If you are undecided, I encourage you to decide, rather than become apathetic.  In order to help you, I've illustrated a four step plan in Homeland Security threat level colors that you can adopt.  I respect someone who votes more than someone who succumbs to their own confusion or doesn't care enough about our country to be involved in its future.  In my opinion, you're self-centered and sociopathic, if you do nothing.

Rather than attempting to lay out articulate arguments for my own views on various issues that may be of common concern between us, let me make it simpler than that to assist you.  You can always read my take on foreign policy and important domestic policy issues.  You can boil the entire election down to an admittedly over-simplified, but hopefully clear, selection.

If you think you, your family, and our country as a whole is doing just great and can do no better -- you have to stay the course, break out the anal vaseline, and vote for Bush.  If you think the country deserves better leadership, some fresh thinking on the domestic and international problems that face all of us, and a change at the top -- you will vote for John Kerry.

Do vote for someone.  You know how I feel about apathy.  Even if you choose to take it up the ass for four more years with Dubya, I did remind you to bring vaseline, and I'll still respect you in the morning.

[Headphones] :: Bush and Brando debate - JfZ




Friday, October 08, 2004
Schizo Web Surfer: From Bush to Baloo the Bear


YCMTSU - Get some effin gear
Friday night, John Kerry and George Bush will debate for the 2nd time in St. Louis, Missouri.  For the 1st debate, I blogged a cynical prediction, was completely surprised after watching it and had to sarcasticly blog some post-debate highlights.  After that, I did some research about the economy and jobs, and blogged about domestic issues.  Those things are likely to come up in Friday's Presidential debate, as we didn't get very much of a preview of domestic issues from the Vice Presidential Smack Down in Cleveland.  Nonetheless, because I know you'd miss it, I dutifully percolated some of my cynicism and sarcasm to blog a VP debate parody for your personal snickering pleasure.  Let loose with a few out-loud snorts, if you feel the urge.  No one knows you are reading how Dick Cheney looked and acted like Smeagol, even if you are a hereditary Republican.

During my own schizo web surfing today, I laughed my ass off reading Saladin's call for more mud-slinging in political ads and when he started, "This is John Kerry.  He has a melty face."  I mean, honestly, develope a sense of humor about these things and unclench that right-wing sphincter once in a while.  You'll make the people around you hate you a little less and you'll be able to throw away that dusty package of chocolate laxatives I spotted the last time I snooped through your medicine chest.  Oh yeah, I forgot to tell you.  You also need a refill on your Zoloft prescription, too -- you silly, bouncing, socially-anxious cartoon bubble.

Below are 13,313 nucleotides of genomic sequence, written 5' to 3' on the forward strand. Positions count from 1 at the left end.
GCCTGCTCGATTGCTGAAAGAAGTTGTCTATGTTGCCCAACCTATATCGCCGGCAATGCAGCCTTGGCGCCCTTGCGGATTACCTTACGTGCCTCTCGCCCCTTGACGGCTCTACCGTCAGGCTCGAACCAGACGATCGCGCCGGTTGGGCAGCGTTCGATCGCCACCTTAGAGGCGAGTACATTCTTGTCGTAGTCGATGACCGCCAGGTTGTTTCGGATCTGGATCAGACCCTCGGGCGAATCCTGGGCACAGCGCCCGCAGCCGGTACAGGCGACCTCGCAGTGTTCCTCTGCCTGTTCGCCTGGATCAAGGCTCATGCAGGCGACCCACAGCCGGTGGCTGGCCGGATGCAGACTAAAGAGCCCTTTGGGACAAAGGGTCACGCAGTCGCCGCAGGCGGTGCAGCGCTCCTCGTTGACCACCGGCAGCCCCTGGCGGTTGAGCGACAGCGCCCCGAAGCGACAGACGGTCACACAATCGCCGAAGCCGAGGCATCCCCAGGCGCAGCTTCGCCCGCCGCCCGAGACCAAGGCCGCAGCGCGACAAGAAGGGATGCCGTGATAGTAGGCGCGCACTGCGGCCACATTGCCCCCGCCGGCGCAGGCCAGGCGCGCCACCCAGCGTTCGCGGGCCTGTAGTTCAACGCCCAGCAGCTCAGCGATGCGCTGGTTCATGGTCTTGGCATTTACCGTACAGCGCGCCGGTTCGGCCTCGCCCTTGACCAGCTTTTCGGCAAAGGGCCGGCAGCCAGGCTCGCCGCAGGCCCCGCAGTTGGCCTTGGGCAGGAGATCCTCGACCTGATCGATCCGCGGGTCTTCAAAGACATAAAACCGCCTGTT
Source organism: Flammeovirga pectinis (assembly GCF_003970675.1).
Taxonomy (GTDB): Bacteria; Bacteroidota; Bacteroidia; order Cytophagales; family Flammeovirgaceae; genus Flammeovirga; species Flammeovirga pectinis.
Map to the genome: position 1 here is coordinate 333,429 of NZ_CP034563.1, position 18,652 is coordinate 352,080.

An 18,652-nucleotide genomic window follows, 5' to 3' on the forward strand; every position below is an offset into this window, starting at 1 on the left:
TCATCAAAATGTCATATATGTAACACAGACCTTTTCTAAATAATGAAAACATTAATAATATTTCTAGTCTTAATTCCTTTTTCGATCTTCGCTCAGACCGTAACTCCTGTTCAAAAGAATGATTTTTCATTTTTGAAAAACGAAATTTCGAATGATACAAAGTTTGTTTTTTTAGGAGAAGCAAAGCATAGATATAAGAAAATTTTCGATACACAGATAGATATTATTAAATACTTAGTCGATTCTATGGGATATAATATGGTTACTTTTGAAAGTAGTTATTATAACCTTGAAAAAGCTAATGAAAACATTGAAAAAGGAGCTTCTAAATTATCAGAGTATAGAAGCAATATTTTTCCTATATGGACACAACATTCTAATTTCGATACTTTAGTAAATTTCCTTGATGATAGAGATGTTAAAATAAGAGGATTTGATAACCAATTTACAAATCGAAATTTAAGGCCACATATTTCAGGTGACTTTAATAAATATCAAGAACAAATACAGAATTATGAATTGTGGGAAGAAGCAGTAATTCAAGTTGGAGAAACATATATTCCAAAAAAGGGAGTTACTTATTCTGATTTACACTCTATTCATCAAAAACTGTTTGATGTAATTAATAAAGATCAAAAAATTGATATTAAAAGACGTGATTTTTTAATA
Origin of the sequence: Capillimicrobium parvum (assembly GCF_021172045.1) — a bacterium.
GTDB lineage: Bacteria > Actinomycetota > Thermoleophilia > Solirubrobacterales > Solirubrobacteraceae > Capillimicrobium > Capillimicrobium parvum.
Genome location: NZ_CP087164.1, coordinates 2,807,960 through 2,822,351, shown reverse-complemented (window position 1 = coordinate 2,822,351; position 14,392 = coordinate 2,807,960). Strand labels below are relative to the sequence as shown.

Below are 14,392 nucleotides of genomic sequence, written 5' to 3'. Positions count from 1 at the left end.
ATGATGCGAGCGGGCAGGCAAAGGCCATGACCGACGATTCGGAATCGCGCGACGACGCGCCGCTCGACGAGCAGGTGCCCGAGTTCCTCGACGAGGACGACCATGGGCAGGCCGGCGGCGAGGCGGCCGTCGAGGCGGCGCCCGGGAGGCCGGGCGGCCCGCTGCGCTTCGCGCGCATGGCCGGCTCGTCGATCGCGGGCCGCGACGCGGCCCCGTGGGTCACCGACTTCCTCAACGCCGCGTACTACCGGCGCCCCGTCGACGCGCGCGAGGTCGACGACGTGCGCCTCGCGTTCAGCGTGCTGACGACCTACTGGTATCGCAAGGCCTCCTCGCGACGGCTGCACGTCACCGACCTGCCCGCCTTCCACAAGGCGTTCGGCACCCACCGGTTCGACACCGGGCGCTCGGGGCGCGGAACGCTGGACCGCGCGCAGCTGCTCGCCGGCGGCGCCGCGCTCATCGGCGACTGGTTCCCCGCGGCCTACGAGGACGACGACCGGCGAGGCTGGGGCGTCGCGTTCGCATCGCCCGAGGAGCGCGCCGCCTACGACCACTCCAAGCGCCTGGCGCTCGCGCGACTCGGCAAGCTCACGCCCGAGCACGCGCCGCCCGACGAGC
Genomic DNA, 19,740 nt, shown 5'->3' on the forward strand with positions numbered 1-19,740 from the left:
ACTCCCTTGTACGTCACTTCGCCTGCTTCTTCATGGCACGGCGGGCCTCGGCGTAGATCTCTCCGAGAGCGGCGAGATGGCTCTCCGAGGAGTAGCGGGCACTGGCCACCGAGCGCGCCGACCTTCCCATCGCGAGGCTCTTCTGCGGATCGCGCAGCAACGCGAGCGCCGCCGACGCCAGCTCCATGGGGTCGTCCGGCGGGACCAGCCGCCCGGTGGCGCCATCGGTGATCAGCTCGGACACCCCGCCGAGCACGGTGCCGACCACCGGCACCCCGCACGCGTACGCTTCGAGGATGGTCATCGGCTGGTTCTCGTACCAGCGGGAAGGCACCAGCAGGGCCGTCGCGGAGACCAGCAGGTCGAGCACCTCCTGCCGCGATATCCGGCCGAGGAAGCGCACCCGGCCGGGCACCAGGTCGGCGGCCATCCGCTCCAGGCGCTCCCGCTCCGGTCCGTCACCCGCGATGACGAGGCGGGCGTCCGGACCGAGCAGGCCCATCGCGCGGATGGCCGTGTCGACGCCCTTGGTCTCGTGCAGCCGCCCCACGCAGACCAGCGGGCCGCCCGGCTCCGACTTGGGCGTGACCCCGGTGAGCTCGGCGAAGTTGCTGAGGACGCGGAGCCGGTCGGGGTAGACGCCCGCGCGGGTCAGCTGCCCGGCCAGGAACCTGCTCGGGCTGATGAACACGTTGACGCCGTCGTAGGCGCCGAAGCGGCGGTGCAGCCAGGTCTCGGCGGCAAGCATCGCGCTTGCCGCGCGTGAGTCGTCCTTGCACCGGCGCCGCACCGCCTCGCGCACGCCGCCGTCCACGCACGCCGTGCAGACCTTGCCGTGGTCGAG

There are other things going on, besides the televised political truth-fest.  I think, as Americans, some of us are watching the debates in anticipation of a complete derailment by one of the candidates.  George Bush's last performance was a slow motion train wreck, I have to admit.  Other people are putting the debates into perspective and turning it into a drinking game.

On Friday, you could also raise your glasses in a toast because this person received the Nobel Peace Prize.  Or, if you're alone on a perfectly good Friday night, you could always advance your standing among your overly-achieving geeky friends by memorizing the list of people who have received the Nobel Prize in their field of expertise since 1901.  That might be cool.

Here's some easier Nobel trivia:

Besides the Peace prize awarded today, can you even name the five other fields of expertise in which a person can become a Nobel Laureate?

What was the last year that no Peace Prize was awarded?

Hint: The same year, 3 Americans shared the Nobel Prize for Physics, "for their jointly developed theory of superconductivity, usually called the BCS-theory."

Not much of a hint?  Sorry. That was for Final Jeopardy, too.  You go home with nothing.

If you get terribly bored tonight during the presidential debate, you could always play some of the many educational games at the Nobel website.  Some of the games are suggested for users 18 years and up, too.  So, if you're under 18 years of age, be a rebel, break the rules, and learn something.

Honestly, simply reading some of the biographies of past Nobel Laureates is an inspirational history lesson.  And, you can learn quite a bit from some of the eduational games at the Nobel website.

See?  Next time someone accuses you of just downloading porn while being online, you can stun them by responding, "No, actually, I was reading the 1907 presentation speech by C.D. Wirsen when the Nobel Prize for Literature was given to Rudyard Kipling.  Did you know that he created Baloo the Bear and Mowgli from the Jungle Book series and it was originally published in 1894?"

Besides, I download porn in the background, minimized, while I'm reading something else.


[Added] via Low Rent Rat: Take 90 seconds and Listen to Congressman Tim Ryan on the House floor during the consideration of the Military Draft legislation the other day.  He gets it.

[Headphones] :: Bush and Brando debate - JfZ